C++ notes review

Hi all,

It's months I'm far from programming wholly but already have a list of notes to refresh my mind about programming in occasions like this. So, I will list half of those notes in this post I've previously written about C++ and hopefully you do me a favour to assign some time to check them. If any item is wrong or written wrongly or there's an update regarding that, please let me know.
Thanks beforehand.


1) A constexpr symbolic constant must be given a value that is known at compile time whereas a const works for both compile and run times.
const: meaning roughly “I promise not to change this value.” This is used primarily to specify interfaces so that data can be passed to functions using pointers and references without fear of it being modified. The compiler enforces the promise made by const. The value of a const can be calculated at run time.
constexpr: meaning roughly “to be evaluated at compile time.” This is used primarily to specify constants, to allow placement of data in read-only memory (where it is unlikely to be corrupted), and for performance. The value of a constexpr must be calculated by the compiler.
A constexpr function can be used for non-constant arguments, but when it's used this way, the result is not a constant expression. We allow a constexpr function to be called with non-const-expression arguments in contexts that do not require constant expressions. That way, we don't have to define essentially the same functions twice: once for constant expressions and once for variables. If a function may have to be evaluated at compile time, declare it constexpr.
The body of constexpr functions is evaluated at compile time only if the result is used in a const/constexpr expression and constexpr can be used with constructors and objects. The arguments and the return type, that way, must have literal values only.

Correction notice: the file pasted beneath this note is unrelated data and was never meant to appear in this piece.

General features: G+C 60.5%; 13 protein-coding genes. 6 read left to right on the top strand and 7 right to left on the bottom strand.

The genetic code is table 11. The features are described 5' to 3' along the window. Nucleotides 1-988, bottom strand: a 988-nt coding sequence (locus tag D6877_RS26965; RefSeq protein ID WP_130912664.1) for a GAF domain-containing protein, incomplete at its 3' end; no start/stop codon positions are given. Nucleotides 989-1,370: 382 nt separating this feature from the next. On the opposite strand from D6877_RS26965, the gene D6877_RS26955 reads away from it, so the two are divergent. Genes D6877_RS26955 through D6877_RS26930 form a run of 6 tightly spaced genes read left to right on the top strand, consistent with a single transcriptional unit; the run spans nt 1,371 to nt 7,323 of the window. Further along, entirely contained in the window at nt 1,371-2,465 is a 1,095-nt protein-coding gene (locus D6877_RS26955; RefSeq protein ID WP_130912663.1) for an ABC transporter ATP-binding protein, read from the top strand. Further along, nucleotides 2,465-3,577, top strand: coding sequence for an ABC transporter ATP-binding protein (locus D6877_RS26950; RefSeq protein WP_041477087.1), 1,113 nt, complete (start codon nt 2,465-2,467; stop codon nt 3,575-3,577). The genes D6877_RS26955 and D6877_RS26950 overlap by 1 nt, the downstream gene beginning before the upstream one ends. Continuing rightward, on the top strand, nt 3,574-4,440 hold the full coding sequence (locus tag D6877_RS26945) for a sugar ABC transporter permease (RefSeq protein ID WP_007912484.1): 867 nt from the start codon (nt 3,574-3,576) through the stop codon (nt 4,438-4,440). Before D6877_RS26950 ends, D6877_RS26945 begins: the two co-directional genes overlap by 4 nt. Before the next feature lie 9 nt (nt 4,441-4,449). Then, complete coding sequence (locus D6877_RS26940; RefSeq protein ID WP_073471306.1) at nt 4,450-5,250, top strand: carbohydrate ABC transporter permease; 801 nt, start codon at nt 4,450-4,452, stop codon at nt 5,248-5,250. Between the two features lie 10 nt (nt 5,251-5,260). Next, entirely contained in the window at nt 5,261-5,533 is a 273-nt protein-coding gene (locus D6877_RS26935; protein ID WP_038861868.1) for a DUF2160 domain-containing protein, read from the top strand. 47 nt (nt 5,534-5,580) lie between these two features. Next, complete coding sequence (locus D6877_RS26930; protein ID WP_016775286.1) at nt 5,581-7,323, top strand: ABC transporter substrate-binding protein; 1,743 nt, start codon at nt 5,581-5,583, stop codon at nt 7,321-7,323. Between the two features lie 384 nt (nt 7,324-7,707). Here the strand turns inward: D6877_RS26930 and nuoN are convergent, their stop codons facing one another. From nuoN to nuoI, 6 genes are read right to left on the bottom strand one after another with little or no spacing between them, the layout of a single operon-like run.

A constant expression is an expression which can be evaluated at compile time and it's marked by either the const or constexpr keyword.


2) One particularly useful kind of template is the function object (sometimes called
a functor), which is used to define objects that can be called like functions. The function called operator() implements the “function call,” “call,” or “application” operator (). Such function objects are widely used as arguments to algorithms. A predicate is something that we can invoke to return true or false. The beauty of these function objects is that they carry the value to be compared against with them. We don’t have to write a separate function for each value (and each type), and we don’t have to introduce nasty global variables to hold values. The ability to carry data plus their efficiency makes function objects particularly useful as arguments to algorithms.


3) The type of a C-style string literal (“…”) is const char*. If that was not what was intended, use an s suffix to make it a proper string.


4) C++ enum, on the one hand, is a container for constant items carrying int values starting from 0 by default which can be altered, at will. So, if we have a set of values we want to represent numerically, the best way probably is an enum. And the name of the enum thereafter is used as a type. Enum classes, on the other hand, are useful to prevent confliction with two const values having the same name in two enum sets, for instance. In those classes, we need to use the scope resolution operator :: to pinpoint the item in the exact class.


5) Resource Acquisition Is Initialization (RAII) is a C++ technique where you wrap a class around a resource (file, socket, database connection, allocated memory, ...). The resource is initialized in the class constructor and cleaned up in the class destructor. This way you are sure to avoid resource leaks.


6) Mark your move constructors and move assignment operators with noexcept because nothing is normally going to throw.